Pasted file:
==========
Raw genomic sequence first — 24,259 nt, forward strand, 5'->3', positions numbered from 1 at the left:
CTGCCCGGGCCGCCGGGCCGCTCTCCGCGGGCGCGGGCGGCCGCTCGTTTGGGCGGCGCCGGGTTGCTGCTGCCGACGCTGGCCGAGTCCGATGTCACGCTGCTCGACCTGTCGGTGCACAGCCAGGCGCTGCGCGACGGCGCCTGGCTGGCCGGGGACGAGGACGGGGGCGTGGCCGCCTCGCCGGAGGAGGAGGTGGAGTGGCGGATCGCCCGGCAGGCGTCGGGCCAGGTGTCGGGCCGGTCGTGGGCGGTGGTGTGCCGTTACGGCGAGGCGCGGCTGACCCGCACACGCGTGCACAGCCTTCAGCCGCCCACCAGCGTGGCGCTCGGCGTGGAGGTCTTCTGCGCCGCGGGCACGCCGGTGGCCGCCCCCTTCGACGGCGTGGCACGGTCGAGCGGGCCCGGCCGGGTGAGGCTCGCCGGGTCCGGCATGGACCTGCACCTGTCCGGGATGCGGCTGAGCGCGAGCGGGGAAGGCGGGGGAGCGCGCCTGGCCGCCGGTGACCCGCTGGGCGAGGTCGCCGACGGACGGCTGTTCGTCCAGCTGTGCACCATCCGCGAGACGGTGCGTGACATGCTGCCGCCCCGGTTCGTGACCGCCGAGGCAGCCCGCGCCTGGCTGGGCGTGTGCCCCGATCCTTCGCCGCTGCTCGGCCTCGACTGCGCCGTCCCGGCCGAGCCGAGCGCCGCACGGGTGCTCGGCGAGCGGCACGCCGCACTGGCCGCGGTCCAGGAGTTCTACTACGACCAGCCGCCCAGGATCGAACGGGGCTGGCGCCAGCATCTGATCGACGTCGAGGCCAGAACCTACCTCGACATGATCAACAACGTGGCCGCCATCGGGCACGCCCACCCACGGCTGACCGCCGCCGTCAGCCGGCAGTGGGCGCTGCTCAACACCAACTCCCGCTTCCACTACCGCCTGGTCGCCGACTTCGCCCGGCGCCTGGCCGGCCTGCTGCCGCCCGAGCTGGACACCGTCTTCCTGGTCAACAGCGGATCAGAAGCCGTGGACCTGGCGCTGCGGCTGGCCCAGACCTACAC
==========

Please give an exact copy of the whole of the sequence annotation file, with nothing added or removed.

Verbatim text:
Raw genomic sequence first — 24,259 nt, forward strand, 5'->3', positions numbered from 1 at the left:
CTGCCCGGGCCGCCGGGCCGCTCTCCGCGGGCGCGGGCGGCCGCTCGTTTGGGCGGCGCCGGGTTGCTGCTGCCGACGCTGGCCGAGTCCGATGTCACGCTGCTCGACCTGTCGGTGCACAGCCAGGCGCTGCGCGACGGCGCCTGGCTGGCCGGGGACGAGGACGGGGGCGTGGCCGCCTCGCCGGAGGAGGAGGTGGAGTGGCGGATCGCCCGGCAGGCGTCGGGCCAGGTGTCGGGCCGGTCGTGGGCGGTGGTGTGCCGTTACGGCGAGGCGCGGCTGACCCGCACACGCGTGCACAGCCTTCAGCCGCCCACCAGCGTGGCGCTCGGCGTGGAGGTCTTCTGCGCCGCGGGCACGCCGGTGGCCGCCCCCTTCGACGGCGTGGCACGGTCGAGCGGGCCCGGCCGGGTGAGGCTCGCCGGGTCCGGCATGGACCTGCACCTGTCCGGGATGCGGCTGAGCGCGAGCGGGGAAGGCGGGGGAGCGCGCCTGGCCGCCGGTGACCCGCTGGGCGAGGTCGCCGACGGACGGCTGTTCGTCCAGCTGTGCACCATCCGCGAGACGGTGCGTGACATGCTGCCGCCCCGGTTCGTGACCGCCGAGGCAGCCCGCGCCTGGCTGGGCGTGTGCCCCGATCCTTCGCCGCTGCTCGGCCTCGACTGCGCCGTCCCGGCCGAGCCGAGCGCCGCACGGGTGCTCGGCGAGCGGCACGCCGCACTGGCCGCGGTCCAGGAGTTCTACTACGACCAGCCGCCCAGGATCGAACGGGGCTGGCGCCAGCATCTGATCGACGTCGAGGCCAGAACCTACCTCGACATGATCAACAACGTGGCCGCCATCGGGCACGCCCACCCACGGCTGACCGCCGCCGTCAGCCGGCAGTGGGCGCTGCTCAACACCAACTCCCGCTTCCACTACCGCCTGGTCGCCGACTTCGCCCGGCGCCTGGCCGGCCTGCTGCCGCCCGAGCTGGACACCGTCTTCCTGGTCAACAGCGGATCAGAAGCCGTGGACCTGGCGCTGCGGCTGGCCCAGACCTACAC